So, this protein, this DNA/RNA binding protein, it just clumps. It doesn't bind properly and that results in some of the pathology that we see and symptoms that we see in ALS. So, what does this mean in the future? Well, it means gene therapy. I mean, if we've isolated a protein, we can, then, find the gene coating that protein and we can see where those mutations are and start trying to correct that, injecting the actual gene, a better gene, a healthy gene into the patient and that might actually allow this DNA binding protein to do what it's supposed to do and not clump. So, there's some research there and then, of course, insulin growth factor and growth hormone have been shown to be beneficial in ALS patients. Still a lot of research to go. Growth hormone, that's a good name for the hormone in kids, but growth hormone is really better known as the "repair and regeneration hormone" in adults, so more research is looking at growth hormone and IGF-1, which is a marker of growth hormone production, using that in ALS patients.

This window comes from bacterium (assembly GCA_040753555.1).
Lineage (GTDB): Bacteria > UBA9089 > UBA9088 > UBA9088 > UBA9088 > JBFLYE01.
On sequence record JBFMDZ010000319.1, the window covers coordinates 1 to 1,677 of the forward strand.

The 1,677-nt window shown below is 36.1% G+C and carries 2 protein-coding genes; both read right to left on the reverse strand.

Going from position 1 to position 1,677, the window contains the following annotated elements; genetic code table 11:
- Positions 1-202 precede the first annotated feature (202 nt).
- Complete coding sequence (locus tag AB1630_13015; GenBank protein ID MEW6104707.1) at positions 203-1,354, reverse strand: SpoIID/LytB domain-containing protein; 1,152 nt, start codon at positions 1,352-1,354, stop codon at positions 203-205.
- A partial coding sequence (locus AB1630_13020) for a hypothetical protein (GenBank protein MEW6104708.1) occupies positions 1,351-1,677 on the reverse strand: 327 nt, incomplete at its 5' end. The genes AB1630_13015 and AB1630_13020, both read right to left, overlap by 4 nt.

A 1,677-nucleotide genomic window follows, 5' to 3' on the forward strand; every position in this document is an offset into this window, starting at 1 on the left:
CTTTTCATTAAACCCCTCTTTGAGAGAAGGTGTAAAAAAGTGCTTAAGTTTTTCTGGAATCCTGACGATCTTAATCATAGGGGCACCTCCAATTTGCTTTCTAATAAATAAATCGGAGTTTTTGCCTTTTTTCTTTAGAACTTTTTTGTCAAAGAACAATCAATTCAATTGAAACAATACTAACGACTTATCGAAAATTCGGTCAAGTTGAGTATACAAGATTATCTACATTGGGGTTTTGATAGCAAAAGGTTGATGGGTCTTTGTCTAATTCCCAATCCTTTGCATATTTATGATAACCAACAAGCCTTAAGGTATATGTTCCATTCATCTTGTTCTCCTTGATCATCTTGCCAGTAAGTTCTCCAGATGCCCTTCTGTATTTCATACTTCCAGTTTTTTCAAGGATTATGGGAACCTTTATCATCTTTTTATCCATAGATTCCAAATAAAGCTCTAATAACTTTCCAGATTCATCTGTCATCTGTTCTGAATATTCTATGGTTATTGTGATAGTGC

So, stem cells, the TAR DNA binding protein and growth hormone offer some really good opportunities in ALS patients. This is Healthy Talk on RadioMD. I'm Dr. Mike. Stay well.